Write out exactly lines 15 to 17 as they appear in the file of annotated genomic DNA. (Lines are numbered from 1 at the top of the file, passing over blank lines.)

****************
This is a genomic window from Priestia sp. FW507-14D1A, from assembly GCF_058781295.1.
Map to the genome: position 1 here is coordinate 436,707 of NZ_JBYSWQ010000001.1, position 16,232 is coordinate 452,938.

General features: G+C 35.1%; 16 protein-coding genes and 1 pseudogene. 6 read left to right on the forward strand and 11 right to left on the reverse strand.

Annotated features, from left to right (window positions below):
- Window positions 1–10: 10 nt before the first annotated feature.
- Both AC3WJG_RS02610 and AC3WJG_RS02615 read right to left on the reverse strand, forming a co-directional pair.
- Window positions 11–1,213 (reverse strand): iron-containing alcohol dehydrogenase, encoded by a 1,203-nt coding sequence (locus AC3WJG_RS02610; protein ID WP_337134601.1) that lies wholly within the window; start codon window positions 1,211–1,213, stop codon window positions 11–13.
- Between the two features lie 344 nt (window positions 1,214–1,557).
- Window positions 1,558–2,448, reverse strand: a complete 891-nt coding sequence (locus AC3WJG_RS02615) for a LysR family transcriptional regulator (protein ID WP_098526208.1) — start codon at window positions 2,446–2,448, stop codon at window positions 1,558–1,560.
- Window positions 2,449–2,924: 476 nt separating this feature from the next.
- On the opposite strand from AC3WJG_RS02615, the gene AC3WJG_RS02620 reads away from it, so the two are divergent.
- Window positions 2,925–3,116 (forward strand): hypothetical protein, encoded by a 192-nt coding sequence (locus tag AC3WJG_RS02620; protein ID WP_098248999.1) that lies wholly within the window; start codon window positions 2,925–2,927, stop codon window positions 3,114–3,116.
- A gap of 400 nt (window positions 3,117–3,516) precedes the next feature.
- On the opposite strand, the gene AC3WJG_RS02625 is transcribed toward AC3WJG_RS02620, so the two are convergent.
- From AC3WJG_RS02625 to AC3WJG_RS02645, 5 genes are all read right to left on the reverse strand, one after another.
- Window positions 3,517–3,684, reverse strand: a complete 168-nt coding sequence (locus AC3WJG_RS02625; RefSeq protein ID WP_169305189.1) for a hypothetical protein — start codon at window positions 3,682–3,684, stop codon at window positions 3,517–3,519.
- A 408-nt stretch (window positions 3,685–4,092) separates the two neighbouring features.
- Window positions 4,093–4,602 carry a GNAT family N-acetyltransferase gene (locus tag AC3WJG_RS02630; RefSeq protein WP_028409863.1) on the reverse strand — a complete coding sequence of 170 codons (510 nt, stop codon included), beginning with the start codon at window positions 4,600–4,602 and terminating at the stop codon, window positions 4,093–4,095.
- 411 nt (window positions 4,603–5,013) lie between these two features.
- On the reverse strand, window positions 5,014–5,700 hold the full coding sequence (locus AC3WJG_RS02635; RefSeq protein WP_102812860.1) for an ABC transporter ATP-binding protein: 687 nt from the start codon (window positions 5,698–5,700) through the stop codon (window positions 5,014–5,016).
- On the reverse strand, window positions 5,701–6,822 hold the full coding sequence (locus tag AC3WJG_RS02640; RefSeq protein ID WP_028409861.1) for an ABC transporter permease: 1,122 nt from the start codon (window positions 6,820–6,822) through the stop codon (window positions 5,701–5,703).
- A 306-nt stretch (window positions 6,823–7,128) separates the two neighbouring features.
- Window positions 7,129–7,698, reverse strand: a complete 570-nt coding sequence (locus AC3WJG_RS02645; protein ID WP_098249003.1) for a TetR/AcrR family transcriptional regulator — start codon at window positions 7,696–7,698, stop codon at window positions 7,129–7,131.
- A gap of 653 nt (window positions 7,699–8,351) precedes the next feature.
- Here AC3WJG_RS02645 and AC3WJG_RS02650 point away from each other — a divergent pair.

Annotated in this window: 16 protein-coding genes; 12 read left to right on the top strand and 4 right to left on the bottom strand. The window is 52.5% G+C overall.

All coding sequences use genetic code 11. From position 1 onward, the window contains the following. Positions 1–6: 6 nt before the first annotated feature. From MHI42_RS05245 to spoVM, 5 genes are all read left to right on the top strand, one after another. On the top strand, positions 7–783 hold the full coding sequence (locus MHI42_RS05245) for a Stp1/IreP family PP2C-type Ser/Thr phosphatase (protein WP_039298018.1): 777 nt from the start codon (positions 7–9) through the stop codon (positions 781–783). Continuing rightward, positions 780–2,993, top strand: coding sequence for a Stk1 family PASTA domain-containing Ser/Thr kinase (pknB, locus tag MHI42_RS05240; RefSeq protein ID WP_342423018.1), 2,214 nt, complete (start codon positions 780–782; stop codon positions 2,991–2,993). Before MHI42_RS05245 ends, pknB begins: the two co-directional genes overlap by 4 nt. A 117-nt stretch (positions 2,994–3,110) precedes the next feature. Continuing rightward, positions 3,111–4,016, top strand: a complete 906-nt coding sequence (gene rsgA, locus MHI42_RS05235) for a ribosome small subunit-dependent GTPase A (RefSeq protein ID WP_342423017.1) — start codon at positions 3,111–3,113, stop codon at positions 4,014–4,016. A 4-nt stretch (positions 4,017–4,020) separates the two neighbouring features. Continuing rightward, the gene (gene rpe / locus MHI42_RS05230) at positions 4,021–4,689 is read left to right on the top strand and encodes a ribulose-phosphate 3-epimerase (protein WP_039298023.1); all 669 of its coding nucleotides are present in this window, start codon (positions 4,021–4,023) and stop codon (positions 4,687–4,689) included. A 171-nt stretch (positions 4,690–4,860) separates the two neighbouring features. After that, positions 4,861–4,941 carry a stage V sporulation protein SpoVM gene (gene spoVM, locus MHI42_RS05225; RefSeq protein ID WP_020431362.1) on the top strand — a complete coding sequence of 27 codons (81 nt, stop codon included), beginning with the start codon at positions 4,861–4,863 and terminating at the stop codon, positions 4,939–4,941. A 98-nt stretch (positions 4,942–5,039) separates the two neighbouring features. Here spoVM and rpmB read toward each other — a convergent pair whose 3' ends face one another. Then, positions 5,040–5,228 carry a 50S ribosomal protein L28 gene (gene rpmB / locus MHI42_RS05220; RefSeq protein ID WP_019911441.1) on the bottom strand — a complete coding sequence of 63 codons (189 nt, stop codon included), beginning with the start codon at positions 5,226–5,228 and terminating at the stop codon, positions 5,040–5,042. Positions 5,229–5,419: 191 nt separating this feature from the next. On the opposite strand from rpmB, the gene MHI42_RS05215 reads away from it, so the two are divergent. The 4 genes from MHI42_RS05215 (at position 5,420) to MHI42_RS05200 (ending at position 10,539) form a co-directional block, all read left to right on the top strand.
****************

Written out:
- From AC3WJG_RS02625 to AC3WJG_RS02645, 5 genes are all read right to left on the reverse strand, one after another.
- Window positions 3,517–3,684, reverse strand: a complete 168-nt coding sequence (locus AC3WJG_RS02625; RefSeq protein ID WP_169305189.1) for a hypothetical protein — start codon at window positions 3,682–3,684, stop codon at window positions 3,517–3,519.
- A 408-nt stretch (window positions 3,685–4,092) separates the two neighbouring features.